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ASU Prep Digital helped high schooler zero in on film from the Hopi reservation

Chelsea Seletewa’s interest in film helped her discover more about her family and led her to ASU Prep Digital


Chelse Selestewa portrait

ASU Prep Digital student Chelsea Seletewa

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February 19, 2021

Chelsea Seletewa is a senior attending ASU Prep Digital. While living on the Hopi reservation in northern Arizona, she has become a member of the Sun Devil community. 

Seletewa decided she wanted more from school. She transitioned to online high school about a year ago so that she could take courses that aligned with her future career goals, including a course about filmmaking. 

“The high school in my area didn’t have a good reputation,” Seletewa said. “They weren’t preparing students for life beyond high school. My mom's friend mentioned prep digital at ASU, and I went for it,” she said.

Seletewa's decision to get involved with ASU Prep Digital and take their filmmaking course came after she worked on making a short film with a professional filmmaker. The short film was a documentary about three different generations of her family: herself, her father and her grandmother. She learned a lot about her family’s history and about how life was different for each generation. She also realized the importance of spending time with family, and she was able to deepen connections with her family members. 

“I asked them questions about how their lives were different. I compared it to how my life is now with them in it,” Seletewa said. “I learned a lot from my grandma. I guess I should sit down with them more often to learn about our family.” 

The storytelling experience gave Seletewa a glimpse of what it would be like to make films professionally, and she’s now planning to pursue a career in film or animation.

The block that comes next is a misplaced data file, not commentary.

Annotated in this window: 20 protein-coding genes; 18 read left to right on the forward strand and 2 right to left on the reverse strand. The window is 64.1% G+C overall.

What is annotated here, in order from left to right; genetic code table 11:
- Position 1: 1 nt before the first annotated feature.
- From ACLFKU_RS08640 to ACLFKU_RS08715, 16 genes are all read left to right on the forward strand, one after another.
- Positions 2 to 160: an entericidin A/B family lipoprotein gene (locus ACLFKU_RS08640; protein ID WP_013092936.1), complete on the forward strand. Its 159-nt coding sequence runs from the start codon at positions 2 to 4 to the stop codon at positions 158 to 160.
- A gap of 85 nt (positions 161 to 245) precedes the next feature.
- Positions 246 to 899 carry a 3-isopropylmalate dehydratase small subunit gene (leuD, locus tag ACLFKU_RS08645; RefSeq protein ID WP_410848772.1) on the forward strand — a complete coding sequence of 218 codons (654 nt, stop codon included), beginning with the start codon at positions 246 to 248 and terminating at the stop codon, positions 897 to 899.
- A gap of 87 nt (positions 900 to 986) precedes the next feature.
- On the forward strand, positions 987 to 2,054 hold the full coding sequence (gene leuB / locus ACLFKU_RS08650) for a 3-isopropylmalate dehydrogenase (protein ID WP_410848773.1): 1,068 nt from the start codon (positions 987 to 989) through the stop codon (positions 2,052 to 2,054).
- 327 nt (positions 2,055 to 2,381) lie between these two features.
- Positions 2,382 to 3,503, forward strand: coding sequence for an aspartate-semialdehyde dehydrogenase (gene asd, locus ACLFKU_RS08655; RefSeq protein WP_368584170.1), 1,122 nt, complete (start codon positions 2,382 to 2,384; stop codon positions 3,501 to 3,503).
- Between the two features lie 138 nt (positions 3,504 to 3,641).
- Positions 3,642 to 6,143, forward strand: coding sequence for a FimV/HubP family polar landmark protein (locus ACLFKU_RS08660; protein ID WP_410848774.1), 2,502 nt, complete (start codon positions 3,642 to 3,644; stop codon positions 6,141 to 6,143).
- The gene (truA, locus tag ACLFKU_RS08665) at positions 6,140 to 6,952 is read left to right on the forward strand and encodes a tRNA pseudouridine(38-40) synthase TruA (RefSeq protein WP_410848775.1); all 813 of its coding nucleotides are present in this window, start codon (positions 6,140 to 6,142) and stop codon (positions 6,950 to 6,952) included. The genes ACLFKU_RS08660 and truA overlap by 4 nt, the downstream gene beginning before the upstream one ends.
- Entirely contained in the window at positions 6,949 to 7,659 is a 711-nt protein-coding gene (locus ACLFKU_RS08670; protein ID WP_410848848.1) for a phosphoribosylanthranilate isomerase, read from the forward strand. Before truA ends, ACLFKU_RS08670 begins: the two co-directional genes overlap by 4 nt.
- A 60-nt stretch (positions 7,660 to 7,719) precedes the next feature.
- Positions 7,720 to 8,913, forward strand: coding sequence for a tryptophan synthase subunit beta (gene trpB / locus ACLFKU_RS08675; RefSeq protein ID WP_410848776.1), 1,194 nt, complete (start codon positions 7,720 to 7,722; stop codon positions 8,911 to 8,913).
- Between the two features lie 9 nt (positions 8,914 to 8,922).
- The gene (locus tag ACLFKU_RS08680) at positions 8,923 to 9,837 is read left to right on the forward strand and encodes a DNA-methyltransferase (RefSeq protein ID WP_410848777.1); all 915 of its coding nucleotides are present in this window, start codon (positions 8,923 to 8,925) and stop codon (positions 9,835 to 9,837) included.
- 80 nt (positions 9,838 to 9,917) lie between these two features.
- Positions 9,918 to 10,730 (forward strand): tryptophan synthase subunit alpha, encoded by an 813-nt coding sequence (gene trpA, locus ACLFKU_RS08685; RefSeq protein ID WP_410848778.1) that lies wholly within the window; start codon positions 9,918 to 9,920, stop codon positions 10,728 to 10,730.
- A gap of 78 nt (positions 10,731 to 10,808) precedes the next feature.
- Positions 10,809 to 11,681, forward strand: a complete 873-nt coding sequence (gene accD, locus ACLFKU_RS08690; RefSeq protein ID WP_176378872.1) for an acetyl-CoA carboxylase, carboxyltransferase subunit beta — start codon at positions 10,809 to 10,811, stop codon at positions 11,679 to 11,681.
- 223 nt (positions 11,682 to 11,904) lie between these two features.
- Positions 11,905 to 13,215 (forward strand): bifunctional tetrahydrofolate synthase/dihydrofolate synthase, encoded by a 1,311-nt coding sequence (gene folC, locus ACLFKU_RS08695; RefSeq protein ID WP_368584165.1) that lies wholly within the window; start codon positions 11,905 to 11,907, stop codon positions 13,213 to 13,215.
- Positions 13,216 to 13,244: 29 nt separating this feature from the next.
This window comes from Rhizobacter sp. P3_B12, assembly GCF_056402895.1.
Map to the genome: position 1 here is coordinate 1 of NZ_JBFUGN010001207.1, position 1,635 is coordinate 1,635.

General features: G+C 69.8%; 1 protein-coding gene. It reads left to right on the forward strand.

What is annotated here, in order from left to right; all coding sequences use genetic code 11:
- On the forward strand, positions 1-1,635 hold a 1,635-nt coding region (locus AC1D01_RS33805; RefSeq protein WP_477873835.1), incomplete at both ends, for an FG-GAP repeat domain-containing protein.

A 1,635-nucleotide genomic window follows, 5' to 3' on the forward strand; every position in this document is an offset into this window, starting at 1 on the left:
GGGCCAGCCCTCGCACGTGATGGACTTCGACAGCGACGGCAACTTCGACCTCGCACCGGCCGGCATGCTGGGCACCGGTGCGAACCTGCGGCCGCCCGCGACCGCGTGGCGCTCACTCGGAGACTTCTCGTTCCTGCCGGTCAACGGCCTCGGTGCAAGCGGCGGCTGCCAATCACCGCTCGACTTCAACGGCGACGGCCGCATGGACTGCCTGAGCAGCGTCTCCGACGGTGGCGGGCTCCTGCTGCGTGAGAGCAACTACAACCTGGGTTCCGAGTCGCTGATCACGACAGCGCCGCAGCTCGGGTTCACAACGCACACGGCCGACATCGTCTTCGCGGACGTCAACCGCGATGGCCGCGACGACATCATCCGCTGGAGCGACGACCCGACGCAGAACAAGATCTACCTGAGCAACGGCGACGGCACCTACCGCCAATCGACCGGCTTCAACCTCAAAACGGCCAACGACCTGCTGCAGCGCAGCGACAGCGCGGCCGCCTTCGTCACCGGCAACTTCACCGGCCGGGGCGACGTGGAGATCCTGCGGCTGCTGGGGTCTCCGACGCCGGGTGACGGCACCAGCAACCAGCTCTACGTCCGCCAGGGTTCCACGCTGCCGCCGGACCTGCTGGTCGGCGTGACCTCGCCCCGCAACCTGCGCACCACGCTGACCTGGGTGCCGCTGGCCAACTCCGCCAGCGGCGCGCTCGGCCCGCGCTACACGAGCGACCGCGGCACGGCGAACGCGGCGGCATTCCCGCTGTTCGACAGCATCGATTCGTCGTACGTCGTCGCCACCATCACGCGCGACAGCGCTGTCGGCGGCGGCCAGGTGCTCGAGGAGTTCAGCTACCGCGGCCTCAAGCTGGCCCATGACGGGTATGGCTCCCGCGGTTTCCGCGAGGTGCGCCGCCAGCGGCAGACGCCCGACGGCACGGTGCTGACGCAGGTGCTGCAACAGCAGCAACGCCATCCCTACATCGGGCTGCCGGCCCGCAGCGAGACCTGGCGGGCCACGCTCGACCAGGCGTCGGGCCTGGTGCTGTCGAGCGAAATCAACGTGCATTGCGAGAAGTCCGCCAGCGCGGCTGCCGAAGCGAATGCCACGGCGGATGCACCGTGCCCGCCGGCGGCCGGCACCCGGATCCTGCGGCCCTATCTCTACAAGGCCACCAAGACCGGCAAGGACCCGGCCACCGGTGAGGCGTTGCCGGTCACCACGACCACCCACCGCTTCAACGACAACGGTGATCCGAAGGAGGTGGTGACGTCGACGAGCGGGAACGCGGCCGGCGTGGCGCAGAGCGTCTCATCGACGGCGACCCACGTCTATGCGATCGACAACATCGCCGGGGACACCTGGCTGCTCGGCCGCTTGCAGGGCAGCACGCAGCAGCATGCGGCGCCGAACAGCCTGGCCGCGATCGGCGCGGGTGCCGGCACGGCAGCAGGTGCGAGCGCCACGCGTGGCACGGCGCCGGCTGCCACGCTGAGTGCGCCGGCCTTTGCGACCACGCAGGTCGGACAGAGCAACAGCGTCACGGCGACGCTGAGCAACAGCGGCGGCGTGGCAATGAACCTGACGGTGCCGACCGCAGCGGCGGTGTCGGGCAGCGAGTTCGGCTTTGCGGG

Completing her high school education from home has been challenging but rewarding for Seletewa. After about a month of taking online courses, she found a routine that works for her. Finding a source of motivation and focusing on it has helped her stay committed to completing her coursework. 

“Motivation is a big factor, and you hear it a lot in online school,” Seletewa said. “Learn that your teachers aren’t going to sit there and teach you. It is a self-learning process that you have to get used to.”

Persistence has been key for Seletewa, and she said her Learning Success Coach has been extremely helpful. She has had the same Learning Success Coach for her entire online schooling experience. These coaches help students with goal-setting and planning, and they are available to help any ASU Prep Digital student. 

Seletewa shared that it’s important for her to be independent and responsible, but it’s just as important to ask for help when she needs it.  

She is currently taking six classes, and she attends the live lectures for each class whenever she can. Her advice to anyone transitioning to online schooling is to be patient with themselves.

“One of the big things is to not get discouraged when you're starting out because, of course, it will take a while to adapt,” Seletewa said. “It took me almost a month to adapt to actual online school.”

As the world enters the new year, many are still stuck behind a computer screen. Seletewa was used to the online format. However, she felt for those who were thrown into it without any preparation.

“I heard when schools shut down it was hard for them to get back in the flow of things because they don’t know what online schooling is like,” she said. “I was already used to it, so I think I had an advantage. It was interesting to see people around me struggling.”

She offers some advice for those her age who are struggling to maintain their grades during this unprecedented time. She also recommends going to live lectures in order to connect with other classmates and make friends. 

“It was hard for me. I was going through a lot when I started online. I think for everyone if your grades drop it becomes really hard to keep them up, but it is really important to keep going at it and to watch out for your mental health.”

Written by Claire Muranaka and Annika Tourlas, ASU Student Life. Reporting by Hannah Moulton Belec.

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